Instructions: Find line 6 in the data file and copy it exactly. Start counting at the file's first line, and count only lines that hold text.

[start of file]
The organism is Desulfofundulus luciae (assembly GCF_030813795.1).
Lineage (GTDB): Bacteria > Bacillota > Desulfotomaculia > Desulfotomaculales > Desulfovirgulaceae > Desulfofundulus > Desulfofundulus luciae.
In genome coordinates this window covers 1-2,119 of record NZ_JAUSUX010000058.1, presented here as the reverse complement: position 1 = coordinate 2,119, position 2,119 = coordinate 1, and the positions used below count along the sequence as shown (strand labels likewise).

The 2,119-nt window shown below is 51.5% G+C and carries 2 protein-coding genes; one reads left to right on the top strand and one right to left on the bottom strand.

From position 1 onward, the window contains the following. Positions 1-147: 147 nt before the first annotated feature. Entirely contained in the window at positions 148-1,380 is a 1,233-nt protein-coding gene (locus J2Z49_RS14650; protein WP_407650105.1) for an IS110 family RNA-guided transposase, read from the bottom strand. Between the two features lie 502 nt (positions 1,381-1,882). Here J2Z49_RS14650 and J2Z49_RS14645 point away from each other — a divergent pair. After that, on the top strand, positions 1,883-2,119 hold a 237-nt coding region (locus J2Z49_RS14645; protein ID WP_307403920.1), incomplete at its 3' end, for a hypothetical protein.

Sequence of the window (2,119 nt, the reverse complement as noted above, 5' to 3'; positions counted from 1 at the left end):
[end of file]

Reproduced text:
Sequence of the window (2,119 nt, the reverse complement as noted above, 5' to 3'; positions counted from 1 at the left end):